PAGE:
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Astron. Astrophys. 323, 271-285 (1997)

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7. Relativistic regime

The heating of the pair plasma is leading to the situation where most of the energy is supported by the relativistic pair plasma. Here again the instability generating mechanism is the streaming of a beam in the plasma. The unusual streaming of a cold beam (the ambient medium) in a hot pair plasma needs a particular treatment of both growth rates and non-linear transfer. In a first step, we derive the dispersion relation of electrostatic, and electro-magnetic waves, and consider their destabilization by the backward streaming cold electron-proton beam.

All quantities are derived in the relativistic plasma frame where, for convenience, the primes are omitted.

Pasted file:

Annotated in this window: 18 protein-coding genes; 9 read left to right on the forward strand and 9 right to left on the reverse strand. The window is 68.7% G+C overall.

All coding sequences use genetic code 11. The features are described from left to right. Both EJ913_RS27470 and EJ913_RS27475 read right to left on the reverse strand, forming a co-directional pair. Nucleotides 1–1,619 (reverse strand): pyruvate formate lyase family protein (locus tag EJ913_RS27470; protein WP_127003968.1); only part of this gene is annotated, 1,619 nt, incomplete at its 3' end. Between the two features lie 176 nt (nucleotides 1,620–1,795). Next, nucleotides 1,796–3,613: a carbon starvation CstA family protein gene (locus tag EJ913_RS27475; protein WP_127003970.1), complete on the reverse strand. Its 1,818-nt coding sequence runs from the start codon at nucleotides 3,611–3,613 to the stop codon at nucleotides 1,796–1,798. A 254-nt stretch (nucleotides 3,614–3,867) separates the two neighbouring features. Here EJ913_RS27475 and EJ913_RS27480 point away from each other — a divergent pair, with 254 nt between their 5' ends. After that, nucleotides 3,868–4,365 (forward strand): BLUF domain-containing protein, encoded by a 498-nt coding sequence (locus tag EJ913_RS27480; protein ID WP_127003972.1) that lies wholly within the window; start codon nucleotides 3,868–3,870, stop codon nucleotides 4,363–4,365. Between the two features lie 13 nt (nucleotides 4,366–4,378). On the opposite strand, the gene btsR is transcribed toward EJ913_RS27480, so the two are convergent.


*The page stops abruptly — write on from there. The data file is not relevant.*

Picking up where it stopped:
7.1. Pair plasma electrostatic waves

The general dispersion relation for longitudinal modes in a magneto-active plasma is given by:

[EQUATION]

For a mono-energetic isotropic distribution function

[EQUATION]

adding an imaginary part to [FORMULA] to account for the Landau damping we easily obtain after integrating over µ

[EQUATION]

where [FORMULA] is an arbitrary small positive quantity introduced to treat the pole according to causality. This quantity describes the treatment of the resonant pole in Eq. (73).

Mainly we have three distinct regimes: [FORMULA], [FORMULA], and [FORMULA].

i. [FORMULA]:
By expanding to the lowest order in [FORMULA] the dispersion relation becomes for [FORMULA]

[EQUATION]